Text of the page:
Salem – In separate enforcement actions, Oregon OSHA has issued fines totaling more than $144,000 to two contractors for violations – including repeat offenses – of fall protection rules at worksites in Salem and Woodburn. The violations put multiple workers at risk of serious injury or death from falls to lower levels.
The separate citations issued to Corvallis-based Iron Head Roofing LLC and Canby-based JMJ Construction LLC included the same violation of a basic safety requirement: Implementing adequate fall protection systems – such as a personal fall restraint system or other measures – where workers are exposed to falling six feet or more to a lower level.
For Iron Head Roofing, it was the fifth time since May 2019 that the company committed the same violation. For JMJ Construction, it was the fourth time since February 2020 that the company committed the same violation. The companies’ previous violations of the six-foot trigger-height requirements were cited as part of separate Oregon OSHA inspections at different worksites.
Falls are one of the leading causes of death in the construction industry.
“Fall protection saves lives,” said Renee Stapleton, acting administrator for Oregon OSHA. “It is an essential safety practice that employers must carry out when work is being done at heights. There is no excuse for neglecting it.”
The citation issued to Iron Head Roofing followed an inspection that found four of six employees working on the roof of a house in Salem with no fall protection. The citation against JMJ Construction came after an inspection found an employee installing siding on a house with no fall protection. Another employee was using a scaffold with no fall protection, according to the inspection.
Both inspections were conducted under Oregon OSHA’s emphasis program focused on fall hazards in construction. The prevention-based program accounts for the temporary nature of construction activity by directing inspectors to act based on observations while in the field, and to follow up on valid complaints and referrals.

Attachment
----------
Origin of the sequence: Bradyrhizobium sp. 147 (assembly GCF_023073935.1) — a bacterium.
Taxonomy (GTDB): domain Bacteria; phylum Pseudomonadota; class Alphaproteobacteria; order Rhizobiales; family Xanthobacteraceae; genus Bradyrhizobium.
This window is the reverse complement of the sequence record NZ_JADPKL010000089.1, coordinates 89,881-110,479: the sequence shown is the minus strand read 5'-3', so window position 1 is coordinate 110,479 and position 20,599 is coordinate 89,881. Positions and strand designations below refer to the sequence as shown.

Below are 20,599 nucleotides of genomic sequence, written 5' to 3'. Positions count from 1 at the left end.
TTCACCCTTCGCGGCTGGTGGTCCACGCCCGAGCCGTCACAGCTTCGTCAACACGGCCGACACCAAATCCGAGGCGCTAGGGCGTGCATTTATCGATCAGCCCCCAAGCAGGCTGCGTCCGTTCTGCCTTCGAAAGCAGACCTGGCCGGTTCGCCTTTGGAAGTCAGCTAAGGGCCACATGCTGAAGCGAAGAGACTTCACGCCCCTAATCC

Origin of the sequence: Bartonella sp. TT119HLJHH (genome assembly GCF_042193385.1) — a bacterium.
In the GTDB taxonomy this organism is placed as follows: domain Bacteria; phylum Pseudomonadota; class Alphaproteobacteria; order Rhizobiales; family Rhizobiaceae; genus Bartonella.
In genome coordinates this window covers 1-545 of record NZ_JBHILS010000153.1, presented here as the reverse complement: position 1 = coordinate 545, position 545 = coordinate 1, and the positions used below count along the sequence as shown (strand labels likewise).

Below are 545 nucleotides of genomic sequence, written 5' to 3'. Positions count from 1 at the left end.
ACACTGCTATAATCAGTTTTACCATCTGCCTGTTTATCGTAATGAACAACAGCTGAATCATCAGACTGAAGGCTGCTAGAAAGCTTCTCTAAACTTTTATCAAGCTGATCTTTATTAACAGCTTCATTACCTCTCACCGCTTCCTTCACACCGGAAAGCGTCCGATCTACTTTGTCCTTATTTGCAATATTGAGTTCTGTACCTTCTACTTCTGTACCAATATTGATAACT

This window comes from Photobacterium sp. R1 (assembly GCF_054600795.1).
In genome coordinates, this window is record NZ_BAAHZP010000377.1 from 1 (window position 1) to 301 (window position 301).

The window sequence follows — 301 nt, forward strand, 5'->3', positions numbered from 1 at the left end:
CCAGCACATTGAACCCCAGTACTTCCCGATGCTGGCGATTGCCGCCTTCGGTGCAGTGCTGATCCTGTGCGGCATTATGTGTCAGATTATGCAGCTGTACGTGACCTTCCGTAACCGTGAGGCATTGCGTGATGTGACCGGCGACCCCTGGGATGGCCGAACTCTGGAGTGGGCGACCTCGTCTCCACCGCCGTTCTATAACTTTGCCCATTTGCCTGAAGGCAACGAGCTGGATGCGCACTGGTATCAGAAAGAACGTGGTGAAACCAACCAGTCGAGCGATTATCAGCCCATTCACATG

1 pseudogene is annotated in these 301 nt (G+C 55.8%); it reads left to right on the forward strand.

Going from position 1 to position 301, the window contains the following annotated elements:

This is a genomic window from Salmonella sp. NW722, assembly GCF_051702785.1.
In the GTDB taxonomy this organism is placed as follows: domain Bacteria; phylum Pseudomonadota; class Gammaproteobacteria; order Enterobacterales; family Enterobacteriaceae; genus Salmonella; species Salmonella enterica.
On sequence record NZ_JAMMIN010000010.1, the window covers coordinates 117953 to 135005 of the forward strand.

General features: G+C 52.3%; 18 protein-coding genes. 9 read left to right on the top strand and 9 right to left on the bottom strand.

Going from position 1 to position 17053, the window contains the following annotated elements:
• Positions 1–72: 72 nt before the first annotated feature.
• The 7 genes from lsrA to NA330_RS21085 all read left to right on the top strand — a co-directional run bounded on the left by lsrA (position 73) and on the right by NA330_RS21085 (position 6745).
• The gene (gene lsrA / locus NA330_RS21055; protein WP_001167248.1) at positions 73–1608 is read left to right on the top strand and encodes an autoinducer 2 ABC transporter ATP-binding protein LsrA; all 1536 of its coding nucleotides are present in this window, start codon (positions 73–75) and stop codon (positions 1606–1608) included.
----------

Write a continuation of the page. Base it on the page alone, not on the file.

Altogether, Oregon OSHA issued $144,900 in fines to both companies. The division’s citation to Iron Head Roofing involved a single repeat violation carrying a total proposed penalty of $78,000. The citation to JMJ Construction, which involved several violations, carried a total proposed penalty of $66,900. The violations were as follows:
Iron Head Roofing
- Fall protection systems were not in place where employees were exposed to a hazard of falling six feet or more to a lower level. It was a fifth repeat violation of the rule. Proposed penalty: $78,000.
- Fall protection systems were not in place where employees were exposed to a hazard of falling six feet or more to a lower level. It was a fourth repeat violation of the rule. Proposed penalty: $58,500.
- A portable ladder did not extend at least three feet above an upper landing. It was the first repeat violation of the rule. Proposed penalty: $4,500.
- No personal fall arrest systems or guardrail systems were put in place while a scaffold was in use. Proposed penalty: $3,900.
Under Oregon OSHA rules, penalties multiply when employers commit repeat violations. Each of the citations issued to Iron Head Roofing and JMJ Construction also included a standard penalty reduction based on the small size of the company.
Employers have 30 calendar days after receiving a citation to file an appeal.
In addition to its enforcement activities, Oregon OSHA offers employers free resources to help improve workplace safety and health. These resources include the division’s Fall Protection Suite of online video training and its A-to-Z topic page about fall protection.
The Fall Protection Suite includes courses addressing fall protection fundamentals, and construction, roofing, and ladder safety. The A-to-Z topic page about fall protection includes a fact sheet about fall protection trigger heights for construction activities.
Employers are encouraged to use free resources – available now from Oregon OSHA and involving no fault, no citations, and no penalties – for help protecting their employees:
Consultation services – Provides free and confidential help with safety and health programs, including how to control and eliminate hazards, and hands-on training
Technical staff – Helps employers understand requirements and how to apply them to their worksites